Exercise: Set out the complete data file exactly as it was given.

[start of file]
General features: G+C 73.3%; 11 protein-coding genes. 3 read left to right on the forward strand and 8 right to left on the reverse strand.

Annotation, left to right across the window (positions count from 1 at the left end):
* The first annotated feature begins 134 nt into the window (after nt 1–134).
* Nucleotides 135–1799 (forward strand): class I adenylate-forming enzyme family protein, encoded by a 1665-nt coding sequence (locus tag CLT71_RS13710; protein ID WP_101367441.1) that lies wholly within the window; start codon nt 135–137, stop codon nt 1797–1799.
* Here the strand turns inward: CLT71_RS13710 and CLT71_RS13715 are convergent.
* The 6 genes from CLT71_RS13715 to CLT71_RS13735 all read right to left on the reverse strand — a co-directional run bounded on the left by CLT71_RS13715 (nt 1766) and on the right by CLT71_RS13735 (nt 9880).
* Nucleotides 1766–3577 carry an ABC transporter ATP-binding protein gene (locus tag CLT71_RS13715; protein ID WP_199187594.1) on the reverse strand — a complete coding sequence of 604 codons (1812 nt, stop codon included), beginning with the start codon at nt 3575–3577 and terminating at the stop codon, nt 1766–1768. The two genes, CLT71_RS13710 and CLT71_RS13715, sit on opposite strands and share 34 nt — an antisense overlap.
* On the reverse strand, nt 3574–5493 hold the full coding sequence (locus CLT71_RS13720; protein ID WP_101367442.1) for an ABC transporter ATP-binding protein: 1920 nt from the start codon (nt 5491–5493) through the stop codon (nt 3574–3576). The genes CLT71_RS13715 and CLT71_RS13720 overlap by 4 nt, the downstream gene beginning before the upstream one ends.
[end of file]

General features: G+C 73.3%; 11 protein-coding genes. 3 read left to right on the forward strand and 8 right to left on the reverse strand.

Annotation, left to right across the window (positions count from 1 at the left end):
* The first annotated feature begins 134 nt into the window (after nt 1–134).
* Nucleotides 135–1799 (forward strand): class I adenylate-forming enzyme family protein, encoded by a 1665-nt coding sequence (locus tag CLT71_RS13710; protein ID WP_101367441.1) that lies wholly within the window; start codon nt 135–137, stop codon nt 1797–1799.
* Here the strand turns inward: CLT71_RS13710 and CLT71_RS13715 are convergent.
* The 6 genes from CLT71_RS13715 to CLT71_RS13735 all read right to left on the reverse strand — a co-directional run bounded on the left by CLT71_RS13715 (nt 1766) and on the right by CLT71_RS13735 (nt 9880).
* Nucleotides 1766–3577 carry an ABC transporter ATP-binding protein gene (locus tag CLT71_RS13715; protein ID WP_199187594.1) on the reverse strand — a complete coding sequence of 604 codons (1812 nt, stop codon included), beginning with the start codon at nt 3575–3577 and terminating at the stop codon, nt 1766–1768. The two genes, CLT71_RS13710 and CLT71_RS13715, sit on opposite strands and share 34 nt — an antisense overlap.
* On the reverse strand, nt 3574–5493 hold the full coding sequence (locus CLT71_RS13720; protein ID WP_101367442.1) for an ABC transporter ATP-binding protein: 1920 nt from the start codon (nt 5491–5493) through the stop codon (nt 3574–3576). The genes CLT71_RS13715 and CLT71_RS13720 overlap by 4 nt, the downstream gene beginning before the upstream one ends.